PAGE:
Vanguard (Lagos)

27 January 2013

Nigeria: Rebellion in the House of God

The opposition from some Catholic priests in Mbaise, Imo State, following the appointment of a priest from Awka Catholic Diocese, Rev Monsignor Peter Okpaleke, by Pope Benedict XVI as the bishop-elect of Ahiara (Mbaise) Diocese has indeed jolted the Church.

Eight priests from Mbaise land, known to habour the largest concentration of Catholics in Nigeria, had, on January 12, staged a peaceful demonstration in the area to drive home their opposition to the appointment of the Anambra State -born priest as the Bishop of Ahiara Diocese.

Incidentally, one of the books authored by Monsignor Okpaleke is entitled, "Conflict prevention, management and resolution in the Church", and observers are optimistic that, with his experience in this area, the opposition he is facing from those who will constitute his flock in Mbaise would be resolved amicably.

In Mbaise, it is common to find two or more children of the same parents as Catholic priests and many of them are either carrying out their evangelization in many parts of the world, or are teaching in tertiary educational institutions. Indeed, they have the highest number of Catholic priests in Nigeria.

Since the demise of the late Bishop Chikwe of Ahiara Diocese some years ago, the position had remained vacant and many indigenous priests from the area have been jostling to fill the vacancy. In the past two years, Reverend Monsignor Theophilous Nwalor has been overseeing the diocese and some even thought he was going to be elevated. However, they were disappointed when the Holy Father, Pope Benedict XVI, in December, last year, announced the appointment of the Awka -based priest, Okpaleke, as the bishop-elect of Ahiara Diocese.

It was shortly after the appointment that some Mbaise priests began to meet to deliberate on the development which later culminated in the demonstration, led by eight priests from the diocese, expressing their opposition to the appointment.

While they argued that they had nothing against the person of Okpaleke to be made a bishop, they insisted that they have credible priests from Mbaise to be elevated to that position, especially in these days of indegenization of the church.

They also argued that despite the high quality priests produced by Mbaise Diocese, none had been made a bishop in any diocese in Anambra State.

The action attracted condemnation from a cross section of the society, while others said the irate priests had the right to express their view over any matter. Professor Kanayo Onyiliora, who retired from the University of Nigeria, Nsukka, told Sunday Vanguard in Awka that the argument of the priests was absurd because of the universality of the Catholic Church.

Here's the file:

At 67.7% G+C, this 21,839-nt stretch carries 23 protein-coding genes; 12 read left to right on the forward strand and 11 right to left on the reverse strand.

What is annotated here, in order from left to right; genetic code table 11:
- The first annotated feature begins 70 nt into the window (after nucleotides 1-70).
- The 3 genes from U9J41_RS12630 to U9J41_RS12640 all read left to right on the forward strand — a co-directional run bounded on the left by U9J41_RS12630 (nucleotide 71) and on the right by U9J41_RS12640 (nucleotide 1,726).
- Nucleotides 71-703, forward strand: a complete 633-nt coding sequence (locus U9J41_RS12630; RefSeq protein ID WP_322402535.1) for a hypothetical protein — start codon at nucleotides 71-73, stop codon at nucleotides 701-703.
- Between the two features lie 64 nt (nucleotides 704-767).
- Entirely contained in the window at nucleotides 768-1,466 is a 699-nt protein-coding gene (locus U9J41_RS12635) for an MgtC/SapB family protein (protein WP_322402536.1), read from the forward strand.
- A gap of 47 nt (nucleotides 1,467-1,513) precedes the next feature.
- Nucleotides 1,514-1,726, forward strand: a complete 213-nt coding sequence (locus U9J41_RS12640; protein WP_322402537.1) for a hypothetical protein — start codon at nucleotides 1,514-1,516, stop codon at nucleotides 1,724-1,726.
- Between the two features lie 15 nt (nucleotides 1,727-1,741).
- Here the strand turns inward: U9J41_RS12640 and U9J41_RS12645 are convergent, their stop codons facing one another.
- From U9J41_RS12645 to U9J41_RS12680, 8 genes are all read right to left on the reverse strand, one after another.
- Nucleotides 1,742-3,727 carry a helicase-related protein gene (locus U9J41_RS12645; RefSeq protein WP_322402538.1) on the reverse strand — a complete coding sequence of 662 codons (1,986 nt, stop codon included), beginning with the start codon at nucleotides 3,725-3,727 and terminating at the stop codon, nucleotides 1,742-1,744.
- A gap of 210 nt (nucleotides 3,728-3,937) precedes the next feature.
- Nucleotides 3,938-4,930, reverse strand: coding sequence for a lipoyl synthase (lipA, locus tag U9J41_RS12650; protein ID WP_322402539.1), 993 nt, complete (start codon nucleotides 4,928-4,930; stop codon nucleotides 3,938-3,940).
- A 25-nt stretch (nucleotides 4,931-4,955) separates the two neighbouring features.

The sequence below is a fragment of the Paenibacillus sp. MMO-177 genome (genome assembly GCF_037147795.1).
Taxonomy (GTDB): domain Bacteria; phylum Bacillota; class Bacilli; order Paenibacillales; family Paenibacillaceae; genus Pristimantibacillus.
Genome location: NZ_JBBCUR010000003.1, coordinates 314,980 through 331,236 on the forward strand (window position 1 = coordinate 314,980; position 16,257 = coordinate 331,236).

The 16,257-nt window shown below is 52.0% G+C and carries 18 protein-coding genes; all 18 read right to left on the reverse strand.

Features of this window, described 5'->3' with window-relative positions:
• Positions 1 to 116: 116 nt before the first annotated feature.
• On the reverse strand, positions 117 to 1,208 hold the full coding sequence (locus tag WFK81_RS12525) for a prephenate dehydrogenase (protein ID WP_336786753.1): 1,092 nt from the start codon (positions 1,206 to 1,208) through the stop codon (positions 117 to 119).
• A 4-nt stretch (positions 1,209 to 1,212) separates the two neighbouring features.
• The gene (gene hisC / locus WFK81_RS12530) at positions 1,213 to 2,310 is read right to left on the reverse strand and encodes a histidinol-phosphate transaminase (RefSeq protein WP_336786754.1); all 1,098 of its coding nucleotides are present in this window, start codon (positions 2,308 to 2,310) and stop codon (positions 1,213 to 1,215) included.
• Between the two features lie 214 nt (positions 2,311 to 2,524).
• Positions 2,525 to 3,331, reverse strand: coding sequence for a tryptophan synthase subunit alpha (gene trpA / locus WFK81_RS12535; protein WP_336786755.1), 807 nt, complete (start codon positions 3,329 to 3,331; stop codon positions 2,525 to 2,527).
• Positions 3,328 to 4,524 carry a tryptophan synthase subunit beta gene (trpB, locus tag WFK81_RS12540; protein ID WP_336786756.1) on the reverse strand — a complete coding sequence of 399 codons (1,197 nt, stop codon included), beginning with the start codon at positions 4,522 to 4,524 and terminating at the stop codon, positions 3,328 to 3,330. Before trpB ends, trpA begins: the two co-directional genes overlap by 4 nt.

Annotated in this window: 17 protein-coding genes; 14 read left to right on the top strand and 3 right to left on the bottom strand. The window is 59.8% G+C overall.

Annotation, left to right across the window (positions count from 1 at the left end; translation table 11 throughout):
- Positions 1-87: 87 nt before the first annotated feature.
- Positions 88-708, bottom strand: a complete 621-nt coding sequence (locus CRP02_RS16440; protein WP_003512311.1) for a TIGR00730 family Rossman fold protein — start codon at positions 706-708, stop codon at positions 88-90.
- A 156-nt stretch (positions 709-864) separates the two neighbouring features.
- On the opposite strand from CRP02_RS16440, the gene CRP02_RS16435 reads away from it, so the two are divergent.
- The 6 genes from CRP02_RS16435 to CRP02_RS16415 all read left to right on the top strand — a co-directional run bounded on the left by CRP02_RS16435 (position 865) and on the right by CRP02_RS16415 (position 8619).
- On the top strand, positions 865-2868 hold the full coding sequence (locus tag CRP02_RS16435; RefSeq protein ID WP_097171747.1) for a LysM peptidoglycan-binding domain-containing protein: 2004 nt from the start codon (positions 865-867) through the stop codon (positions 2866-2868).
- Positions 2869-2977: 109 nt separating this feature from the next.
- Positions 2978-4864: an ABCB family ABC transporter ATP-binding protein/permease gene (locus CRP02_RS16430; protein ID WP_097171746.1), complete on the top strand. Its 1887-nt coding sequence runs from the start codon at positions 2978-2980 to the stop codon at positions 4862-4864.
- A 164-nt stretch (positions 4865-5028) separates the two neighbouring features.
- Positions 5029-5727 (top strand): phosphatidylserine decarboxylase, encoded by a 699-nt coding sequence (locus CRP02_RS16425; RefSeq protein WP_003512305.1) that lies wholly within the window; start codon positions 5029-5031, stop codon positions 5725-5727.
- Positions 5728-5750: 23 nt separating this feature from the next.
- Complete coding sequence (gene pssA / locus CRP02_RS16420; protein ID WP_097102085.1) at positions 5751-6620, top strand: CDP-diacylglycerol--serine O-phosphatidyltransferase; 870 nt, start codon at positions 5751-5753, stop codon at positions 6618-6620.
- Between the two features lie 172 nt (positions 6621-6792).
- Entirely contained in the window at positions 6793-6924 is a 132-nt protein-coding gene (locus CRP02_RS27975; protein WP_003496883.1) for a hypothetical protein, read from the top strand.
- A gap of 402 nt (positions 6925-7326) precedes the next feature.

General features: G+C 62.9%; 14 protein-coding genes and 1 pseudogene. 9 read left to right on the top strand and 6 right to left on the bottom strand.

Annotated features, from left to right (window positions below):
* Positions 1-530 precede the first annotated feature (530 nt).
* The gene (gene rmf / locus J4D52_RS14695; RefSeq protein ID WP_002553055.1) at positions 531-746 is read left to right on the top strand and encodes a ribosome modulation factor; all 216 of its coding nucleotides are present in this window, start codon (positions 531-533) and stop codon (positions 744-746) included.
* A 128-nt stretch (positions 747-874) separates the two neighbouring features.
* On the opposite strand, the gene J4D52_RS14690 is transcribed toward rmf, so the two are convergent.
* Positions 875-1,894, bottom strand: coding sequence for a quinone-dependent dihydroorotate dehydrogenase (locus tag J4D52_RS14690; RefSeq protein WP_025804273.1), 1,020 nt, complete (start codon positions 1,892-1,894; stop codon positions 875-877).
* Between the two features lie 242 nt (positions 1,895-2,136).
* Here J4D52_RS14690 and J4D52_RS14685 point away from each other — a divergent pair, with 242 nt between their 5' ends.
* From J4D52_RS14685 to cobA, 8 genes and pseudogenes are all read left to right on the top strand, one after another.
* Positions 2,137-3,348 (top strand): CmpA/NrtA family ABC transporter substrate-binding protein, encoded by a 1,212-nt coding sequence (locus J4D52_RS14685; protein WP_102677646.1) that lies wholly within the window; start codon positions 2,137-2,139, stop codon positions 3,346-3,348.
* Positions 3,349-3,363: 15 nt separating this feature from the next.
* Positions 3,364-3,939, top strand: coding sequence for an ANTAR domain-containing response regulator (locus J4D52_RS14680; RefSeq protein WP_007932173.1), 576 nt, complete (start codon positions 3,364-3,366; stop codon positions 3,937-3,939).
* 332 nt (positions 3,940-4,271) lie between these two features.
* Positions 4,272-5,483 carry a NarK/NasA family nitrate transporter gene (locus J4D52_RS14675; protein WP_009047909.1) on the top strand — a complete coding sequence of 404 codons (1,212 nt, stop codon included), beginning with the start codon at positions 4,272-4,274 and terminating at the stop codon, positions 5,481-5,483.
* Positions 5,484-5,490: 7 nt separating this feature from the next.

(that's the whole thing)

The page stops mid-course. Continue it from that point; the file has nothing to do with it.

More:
He said: "In my opinion, the powers that chose Monsignor Okpaleke, including the Holy Father, have made the best choice out of the over 2,000 priests that traced their origin to Anambra and Imo soils. Mbaise priests, by this action, have revolted against the Pope. By their puerile, myopic and very illogical actions, one wonders why and how they qualified to be men of God acceptable in the Catholic Church.

"The motives of this rebellion against the Pontiff are political and Anambraphobic and, without doubt, they are asserting their religious chauvinism. They have clearly demonstrated that they do not believe and accept the universality of the Catholic Church and they are now poised to crystallize and establish their own form of Mbaise Catholicism in Nigeria and worldwide. Pope Benedict should direct that they be defrocked completely because they have shown that they are enemies of the Church."

A laity, Sir Godwin Oforma, who also reacted on the matter, said it was strange that priests, who are expected to work in any part of the world, should lead a revolution against the pronouncement of the Holy Father, adding that it was an indication that they had other motives for choosing to become Reverend Fathers.

According to him, with the controversy generated by the appointment of Okpaleke, there is need to give the priests an orientation that would drum it into their ears that the place of birth of a priest was immaterial to where he found himself in the course of his work.

Like Mbaise, Awka Diocese has a large concentration of Catholic priests and none was prepared to dabble into the matter. However, some people at Okpaleke's parish at Umubele, Awka said while they were happy that the cleric had been elevated to the position of a bishop, they regretted that they would surely miss him in view of his fatherly disposition towards members of the parish. "If the people of Ahiara Diocese in Mbaise know the kind of person Monsignor Okpaleke is, they would be thanking God and the Holy Father for naming him their bishop," one of them stated.

However, some people observed that Anambra has been favoured in the appointment of bishops.

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